Thursday, November 24, 2005

Women in Indian History

The views below are expressed in my individual capacity in my efforts to re-examine Indian history for appropriate precedents that might be relevant to life today. I have been selective in my read of the past and would confine myself to my own tradition in the interest of brevity. I would argue that women played a key leadership role in Indic history be it intellectual endeavor, politics or religion, one that needs to be revived to reinvigorate contemporary Indian civilization.

For instance, women helped define the Vedic tradition. Lopamudra took on the sage Vishwamitra to argue the cause of the marginalized. Apala Atreyi is one rishi or sage who refused to marry, authored segments of the Rig Veda and participated in the fire ritual. Ghosha too preferred a life of spinsterhood and composed hymns to the gods. Vishvavara, Romasha and Vach stand out as other Vedic women rishis. The Rig Veda in 1,000 BCE celebrated women who distinguished themselves in battle. These include Vadhrimati, Vishpala, Mudgalani and Shashiyasi. The Upanishads in 700 BCE refer to independent-minded thinkers such as Gargi Vachaknavi and Maitreyi who challenged key philosophic points and helped elucidate the central tenets of Vedanta. This is the earliest known instance of women's participation in established intellectual discourse in the world.

Panini, the Sanskrit linguist of the 5th century BCE coined a specific term, Upadhyayi, for women teachers of religion. He also refers to women students of the different branches of the Veda, i.e the Katha school, the Rig Veda school, the Taittiriya school etc. The Mahabharata asserts that Arundhati, wife of the great sage Vashishta, matched her husband in scholarship. The ancient custom of swayamvara where a woman chose her man, attests to a more liberal age. These examples illustrate the role of women in defining the Vedas, the intellectual node in the Hindu world.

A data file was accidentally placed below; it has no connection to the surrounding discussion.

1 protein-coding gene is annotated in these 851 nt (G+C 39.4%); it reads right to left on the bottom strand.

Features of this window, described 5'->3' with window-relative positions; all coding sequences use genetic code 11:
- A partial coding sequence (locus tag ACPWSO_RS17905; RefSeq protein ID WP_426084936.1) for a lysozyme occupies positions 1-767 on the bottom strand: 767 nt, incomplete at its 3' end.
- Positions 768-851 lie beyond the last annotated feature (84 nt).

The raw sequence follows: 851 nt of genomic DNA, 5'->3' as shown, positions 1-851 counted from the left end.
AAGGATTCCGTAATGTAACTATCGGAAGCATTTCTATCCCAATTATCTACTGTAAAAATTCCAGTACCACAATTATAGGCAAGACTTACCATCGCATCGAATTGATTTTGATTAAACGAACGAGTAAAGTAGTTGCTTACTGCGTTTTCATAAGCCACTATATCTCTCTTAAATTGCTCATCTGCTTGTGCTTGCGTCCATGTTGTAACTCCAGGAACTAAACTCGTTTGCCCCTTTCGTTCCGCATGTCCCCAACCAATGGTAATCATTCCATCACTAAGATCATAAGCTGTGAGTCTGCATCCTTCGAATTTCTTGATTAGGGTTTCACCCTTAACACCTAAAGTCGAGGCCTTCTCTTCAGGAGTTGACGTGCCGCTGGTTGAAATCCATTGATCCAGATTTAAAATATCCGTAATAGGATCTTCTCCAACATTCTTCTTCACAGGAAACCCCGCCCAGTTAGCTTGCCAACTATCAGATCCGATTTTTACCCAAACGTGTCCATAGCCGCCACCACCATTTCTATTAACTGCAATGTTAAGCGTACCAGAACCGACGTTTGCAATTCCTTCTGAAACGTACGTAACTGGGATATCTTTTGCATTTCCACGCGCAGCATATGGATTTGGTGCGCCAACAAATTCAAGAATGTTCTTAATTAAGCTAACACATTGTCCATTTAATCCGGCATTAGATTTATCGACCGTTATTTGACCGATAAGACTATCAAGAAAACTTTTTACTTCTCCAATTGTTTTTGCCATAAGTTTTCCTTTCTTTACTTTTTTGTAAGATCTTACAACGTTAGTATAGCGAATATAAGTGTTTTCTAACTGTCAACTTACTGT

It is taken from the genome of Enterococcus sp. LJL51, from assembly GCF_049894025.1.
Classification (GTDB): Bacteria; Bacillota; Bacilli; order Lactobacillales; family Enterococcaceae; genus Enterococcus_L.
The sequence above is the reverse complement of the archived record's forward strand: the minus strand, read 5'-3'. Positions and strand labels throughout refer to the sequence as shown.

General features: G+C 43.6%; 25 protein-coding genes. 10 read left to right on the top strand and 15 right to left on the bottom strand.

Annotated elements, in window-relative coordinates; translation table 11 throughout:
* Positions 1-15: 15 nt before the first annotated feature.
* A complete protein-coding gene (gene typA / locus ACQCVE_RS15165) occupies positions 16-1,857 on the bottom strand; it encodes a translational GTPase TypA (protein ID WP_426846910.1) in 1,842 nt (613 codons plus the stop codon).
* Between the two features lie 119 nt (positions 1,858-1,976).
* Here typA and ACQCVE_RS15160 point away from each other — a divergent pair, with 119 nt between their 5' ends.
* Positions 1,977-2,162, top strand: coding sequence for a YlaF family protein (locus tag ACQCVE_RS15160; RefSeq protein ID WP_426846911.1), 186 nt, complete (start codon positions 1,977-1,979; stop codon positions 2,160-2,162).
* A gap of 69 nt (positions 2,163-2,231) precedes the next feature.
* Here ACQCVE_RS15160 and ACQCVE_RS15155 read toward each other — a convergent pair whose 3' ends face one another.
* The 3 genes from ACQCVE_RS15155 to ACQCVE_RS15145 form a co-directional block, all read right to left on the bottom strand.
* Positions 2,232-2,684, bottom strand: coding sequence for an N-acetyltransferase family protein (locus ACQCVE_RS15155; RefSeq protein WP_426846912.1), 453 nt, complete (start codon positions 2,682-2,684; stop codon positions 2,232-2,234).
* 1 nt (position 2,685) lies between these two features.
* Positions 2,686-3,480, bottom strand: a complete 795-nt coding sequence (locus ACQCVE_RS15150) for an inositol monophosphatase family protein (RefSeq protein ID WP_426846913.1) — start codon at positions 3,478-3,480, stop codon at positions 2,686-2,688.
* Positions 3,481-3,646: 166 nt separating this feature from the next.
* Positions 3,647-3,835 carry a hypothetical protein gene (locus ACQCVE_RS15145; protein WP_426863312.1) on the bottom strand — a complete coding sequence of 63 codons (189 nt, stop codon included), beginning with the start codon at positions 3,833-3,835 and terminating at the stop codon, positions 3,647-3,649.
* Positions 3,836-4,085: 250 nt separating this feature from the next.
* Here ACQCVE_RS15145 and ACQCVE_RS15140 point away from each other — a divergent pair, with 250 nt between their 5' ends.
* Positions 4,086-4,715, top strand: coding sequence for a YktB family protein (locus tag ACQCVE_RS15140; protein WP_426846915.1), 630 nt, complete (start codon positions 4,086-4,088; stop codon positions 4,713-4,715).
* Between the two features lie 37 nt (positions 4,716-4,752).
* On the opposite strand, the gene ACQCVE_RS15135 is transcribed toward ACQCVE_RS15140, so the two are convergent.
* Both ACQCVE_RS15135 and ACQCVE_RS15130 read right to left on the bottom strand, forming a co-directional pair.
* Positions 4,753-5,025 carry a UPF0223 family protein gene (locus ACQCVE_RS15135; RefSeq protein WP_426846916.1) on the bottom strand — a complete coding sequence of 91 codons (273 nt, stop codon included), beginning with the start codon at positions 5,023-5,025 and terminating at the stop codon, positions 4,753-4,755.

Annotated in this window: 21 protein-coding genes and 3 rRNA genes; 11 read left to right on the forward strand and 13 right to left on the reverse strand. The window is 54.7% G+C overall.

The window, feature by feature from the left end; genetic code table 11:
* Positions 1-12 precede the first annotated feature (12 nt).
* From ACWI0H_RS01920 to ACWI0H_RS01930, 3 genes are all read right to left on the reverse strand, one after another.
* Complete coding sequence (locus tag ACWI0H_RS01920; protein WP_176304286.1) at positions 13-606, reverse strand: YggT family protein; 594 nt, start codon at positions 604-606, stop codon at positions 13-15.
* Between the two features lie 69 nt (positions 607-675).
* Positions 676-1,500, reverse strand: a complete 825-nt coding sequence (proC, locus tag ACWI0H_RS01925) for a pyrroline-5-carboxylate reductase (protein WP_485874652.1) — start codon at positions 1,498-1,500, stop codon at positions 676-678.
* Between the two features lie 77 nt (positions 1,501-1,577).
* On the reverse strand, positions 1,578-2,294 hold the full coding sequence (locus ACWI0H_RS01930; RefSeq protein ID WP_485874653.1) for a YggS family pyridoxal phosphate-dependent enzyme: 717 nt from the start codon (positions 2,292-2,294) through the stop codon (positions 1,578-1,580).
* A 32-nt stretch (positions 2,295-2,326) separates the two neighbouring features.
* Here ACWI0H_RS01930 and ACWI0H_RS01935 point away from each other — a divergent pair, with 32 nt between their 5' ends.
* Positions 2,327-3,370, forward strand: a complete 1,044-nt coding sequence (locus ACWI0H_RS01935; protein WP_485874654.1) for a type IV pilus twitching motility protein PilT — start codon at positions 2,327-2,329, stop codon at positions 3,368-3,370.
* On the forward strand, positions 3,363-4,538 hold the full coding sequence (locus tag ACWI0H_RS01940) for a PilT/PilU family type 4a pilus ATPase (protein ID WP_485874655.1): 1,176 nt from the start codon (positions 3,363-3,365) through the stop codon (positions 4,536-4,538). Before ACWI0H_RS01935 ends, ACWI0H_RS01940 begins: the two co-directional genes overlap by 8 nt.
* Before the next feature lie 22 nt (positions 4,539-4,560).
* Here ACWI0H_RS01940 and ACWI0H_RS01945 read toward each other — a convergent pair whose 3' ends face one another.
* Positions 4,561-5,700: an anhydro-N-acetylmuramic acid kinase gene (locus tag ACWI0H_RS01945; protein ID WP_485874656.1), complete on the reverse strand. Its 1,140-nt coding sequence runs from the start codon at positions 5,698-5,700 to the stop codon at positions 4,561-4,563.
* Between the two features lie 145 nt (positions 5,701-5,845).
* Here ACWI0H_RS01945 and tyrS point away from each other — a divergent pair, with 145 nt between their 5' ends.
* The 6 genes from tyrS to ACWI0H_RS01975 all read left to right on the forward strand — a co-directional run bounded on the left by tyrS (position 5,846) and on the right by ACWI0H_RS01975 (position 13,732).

Likewise, the concept of Stri Rajya implies women administrators. Women participated in public life although sidelined more often in the past. Prabhavati Gupta, the daughter of Chandragupta Vikramaditya, ruled as regent for 13 years in the 5th century CE. She issued a charter describing herself as a devotee of Vishnu. History is witness to the energetic statespersonship of Queen Didda of Kashmir in the 10th century. Inscriptions describe Akkadevi, the Chalukyan provincial governor of the 11th century, as fierce in battle where she commissioned the construction of temples and promoted education.

Sembiyan Mahadevi, the aunt of Rajaraja Chola and devotee of Siva, renovated and built Saivite temples in her own right. She initiated works of charity and bestowed land to several temples. She made endowments to support artisans, craftsmen and musicians attached to such religious institutions. Kundavai, her niece and stalwart of Saivism, established a free hospital at Tanjore and set aside extensive lands for its maintenance. She dedicated temples and conferred costly gifts on each. Rudramba Kakatiya, an Andhra ruler of the 13th century, promoted the welfare of her subjects. She constructed irrigation tanks and canals, granted concessions to merchants to promote trade and industry, built hospitals, provided for their maintenance and patronized several villages. She belonged to the Pasupata sect and expressed a deep faith in Siva. One witnesses herein the role of women in administering the land and supporting religious institutions.

Women made extensive and direct contributions to the wave of personal religious devotion that swept the Hindu world in the late classical and medieval ages. Bhakti often entailed a rejection of marriage in the quest for religious communion. Karaikkal Ammaiyar of Tiruvalangadu sang in praise of Siva in the 6th century CE while Andal of Sri Villiputtur composed hymns of Vaishnavite devotion, a century later. Akkamahadevi is known for her simple and practical aphorisms in the Kannada language in the 12th century CE. These reflect an intense devotion to Siva and are conspicuous in the development of literature in Karnataka. Molla, a potter's daughter from Nellore, created a Telugu Ramayanam using a simple, chaste and vigorous style. Lal Ded, a Saivite mendicant ascetic, is significant to Kashmiri literature. She defined a true saint as one who helps others and embodies compassion. Mirabhai, the medieval Rajput princess, stated her preference for personal piety over lifelong wedlock, rejected suttee and was seminal to Hindi literature. Women joined the bhakti movement and contributed to the Hindu understanding of godhood. Such participation empowered them in a society otherwise male dominated.